The Vortex of Saturn's Colossal Hexagon Storm
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April 30, 2013

The Vortex of Saturn's Colossal Hexagon Storm

 

           Nasaprobeget

 

NASA's Cassini spacecraft has provided scientists the first close-up, visible-light views of a behemoth hurricane swirling around Saturn's north pole. High-resolution pictures and video, scientists show that the hurricane's eye is about 1,250 miles (2,000 kilometers) wide, 20 times larger than the average hurricane eye on Earth. Thin, bright clouds at the outer edge of the hurricane are traveling 330 mph(150 meters per second). The hurricane swirls inside a large, mysterious, six-sided weather pattern known as the hexagon.

"We did a double take when we saw this vortex because it looks so much like a hurricane on Earth," said Andrew Ingersoll, a Cassini imaging team member at the California Institute of Technology in Pasadena. "But there it is at Saturn, on a much larger scale, and it is somehow getting by on the small amounts of water vapor in Saturn's hydrogen atmosphere."

Scientists will be studying the hurricane to gain insight into hurricanes on Earth, which feed off warm ocean water. Although there is no body of water close to these clouds high in Saturn's atmosphere, learning how these Saturnian storms use water vapor could tell scientists more about how terrestrial hurricanes are generated and sustained.

Both a terrestrial hurricane and Saturn's north polar vortex have a central eye with no clouds or very low clouds. Other similar features include high clouds forming an eye wall, other high clouds spiraling around the eye, and a counter-clockwise spin in the northern hemisphere.

A major difference between the hurricanes is that the one on Saturn is much bigger than its counterparts on Earth and spins surprisingly fast. At Saturn, the wind in the eye wall blows more than four times faster than hurricane-force winds on Earth. Unlike terrestrial hurricanes, which tend to move, the Saturnian hurricane is locked onto the planet's north pole. On Earth, hurricanes tend to drift northward because of the forces acting on the fast swirls of wind as the planet rotates. The one on Saturn does not drift and is already as far north as it can be.

"The polar hurricane has nowhere else to go, and that's likely why it's stuck at the pole," said Kunio Sayanagi, a Cassini imaging team associate at Hampton University in Hampton, Va.

Scientists believe the massive storm has been churning for years. When Cassini arrived in the Saturn system in 2004, Saturn's north pole was dark because the planet was in the middle of its north polar winter. During that time, the Cassini spacecraft's composite infrared spectrometer and visual and infrared mapping spectrometer detected a great vortex, but a visible-light view had to wait for the passing of the equinox in August 2009. Only then did sunlight begin flooding Saturn's northern hemisphere. The view required a change in the angle of Cassini's orbits around Saturn so the spacecraft could see the poles.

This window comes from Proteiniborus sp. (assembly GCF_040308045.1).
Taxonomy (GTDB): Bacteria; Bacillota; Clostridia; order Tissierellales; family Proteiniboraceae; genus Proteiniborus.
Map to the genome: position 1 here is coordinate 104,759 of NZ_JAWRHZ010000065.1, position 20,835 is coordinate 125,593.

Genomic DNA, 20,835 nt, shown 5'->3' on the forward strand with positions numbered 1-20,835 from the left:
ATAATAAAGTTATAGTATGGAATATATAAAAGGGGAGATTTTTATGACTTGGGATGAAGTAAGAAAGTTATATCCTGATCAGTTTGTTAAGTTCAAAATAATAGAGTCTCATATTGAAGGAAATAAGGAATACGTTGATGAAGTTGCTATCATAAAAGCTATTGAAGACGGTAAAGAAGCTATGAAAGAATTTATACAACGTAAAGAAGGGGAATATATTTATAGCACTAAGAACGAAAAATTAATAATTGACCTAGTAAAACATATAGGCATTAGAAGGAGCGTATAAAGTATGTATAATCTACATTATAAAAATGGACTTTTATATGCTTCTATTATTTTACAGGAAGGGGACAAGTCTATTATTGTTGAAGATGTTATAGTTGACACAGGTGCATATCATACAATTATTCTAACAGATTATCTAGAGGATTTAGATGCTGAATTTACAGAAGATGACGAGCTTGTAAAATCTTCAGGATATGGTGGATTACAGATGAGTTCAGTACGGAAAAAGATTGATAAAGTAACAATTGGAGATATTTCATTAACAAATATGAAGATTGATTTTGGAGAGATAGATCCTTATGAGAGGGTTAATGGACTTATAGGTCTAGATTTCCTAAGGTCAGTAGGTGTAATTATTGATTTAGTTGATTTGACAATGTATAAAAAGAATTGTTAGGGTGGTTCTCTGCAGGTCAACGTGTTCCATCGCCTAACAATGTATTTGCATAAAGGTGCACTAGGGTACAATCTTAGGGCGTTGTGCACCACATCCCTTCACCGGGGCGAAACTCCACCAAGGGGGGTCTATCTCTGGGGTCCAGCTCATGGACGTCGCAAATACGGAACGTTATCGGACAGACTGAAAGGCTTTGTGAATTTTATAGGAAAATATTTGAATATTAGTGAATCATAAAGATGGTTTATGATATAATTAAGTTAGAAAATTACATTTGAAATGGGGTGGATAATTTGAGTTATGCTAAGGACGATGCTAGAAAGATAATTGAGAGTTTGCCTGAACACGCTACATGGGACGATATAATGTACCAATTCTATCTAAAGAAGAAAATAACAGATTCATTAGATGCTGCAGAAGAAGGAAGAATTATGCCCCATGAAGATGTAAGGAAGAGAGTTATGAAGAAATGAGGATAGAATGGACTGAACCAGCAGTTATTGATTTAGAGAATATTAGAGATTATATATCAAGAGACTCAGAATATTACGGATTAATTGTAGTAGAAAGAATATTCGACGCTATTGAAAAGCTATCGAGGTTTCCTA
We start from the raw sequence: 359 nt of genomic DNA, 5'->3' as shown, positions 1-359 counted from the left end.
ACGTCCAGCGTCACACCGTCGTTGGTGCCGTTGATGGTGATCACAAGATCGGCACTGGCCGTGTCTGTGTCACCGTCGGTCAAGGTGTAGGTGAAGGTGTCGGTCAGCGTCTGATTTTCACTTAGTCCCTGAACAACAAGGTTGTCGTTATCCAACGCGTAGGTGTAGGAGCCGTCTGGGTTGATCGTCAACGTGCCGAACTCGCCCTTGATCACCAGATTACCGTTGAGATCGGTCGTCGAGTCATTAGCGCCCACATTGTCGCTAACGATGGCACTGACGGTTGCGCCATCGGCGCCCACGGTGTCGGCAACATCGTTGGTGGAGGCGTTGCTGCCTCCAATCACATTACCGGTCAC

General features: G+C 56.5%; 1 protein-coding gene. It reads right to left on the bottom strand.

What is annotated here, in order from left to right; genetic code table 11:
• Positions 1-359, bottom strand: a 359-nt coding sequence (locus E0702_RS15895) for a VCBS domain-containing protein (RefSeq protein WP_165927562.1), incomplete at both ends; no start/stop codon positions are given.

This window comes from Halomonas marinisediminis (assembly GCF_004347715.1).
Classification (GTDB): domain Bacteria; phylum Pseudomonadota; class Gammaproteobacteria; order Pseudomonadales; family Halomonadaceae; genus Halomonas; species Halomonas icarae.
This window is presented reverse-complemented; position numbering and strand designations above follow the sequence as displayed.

"Such a stunning and mesmerizing view of the hurricane-like storm at the north pole is only possible because Cassini is on a sportier course, with orbits tilted to loop the spacecraft above and below Saturn's equatorial plane," said Scott Edgington, Cassini deputy project scientist at NASA's Jet Propulsion Laboratory in Pasadena, Calif. "You cannot see the polar regions very well from an equatorial orbit. Observing the planet from different vantage points reveals more about the cloud layers that cover the entirety of the planet."

Cassini changes its orbital inclination for such an observing campaign only once every few years. Because the spacecraft uses flybys of Saturn's moon Titan to change the angle of its orbit, the inclined trajectories require attentive oversight from navigators. The path requires careful planning years in advance and sticking very precisely to the planned itinerary to ensure enough propellant is available for the spacecraft to reach future planned orbits and encounters.

The Daily Galaxy via http://www.nasa.gov/cassini and http://saturn.jpl.nasa.gov

Comments

"Although there is no body of water close to these clouds high in Saturn's atmosphere . . . Scientists will be studying the hurricane to gain insight into hurricanes on Earth, which feed off warm ocean water".

AD: Now this makes relly sense . . . what about studying the magnetic fields on Saturn in stead? http://en.wikipedia.org/wiki/Magnetosphere_of_Saturn

Studying the energy flux in the highest resolution possible for storms, seismic activity, magnetic fields on all the planets in real time will likely correlate to changes the sun and galactic center as well. Finding patterns in this data will help to bring insights for predicting natural disasters here on Earth.
Here is a low tech approach for predicting earthquakes that I think could work. Every day check a data base that would give information for how many dog pounds around the world have an increase in stray dogs. If a pound in a certain area has an increase in stray dogs then there is a high risk that a earthquake will happen there. I only say this because I once lived in a seismically active area and my dog always ran away about 24 hours before the ground would shake. I have read that other animals are sensitive to.

Possibility that energy fields create environmental activity? Can somebody say HAARP?!?!


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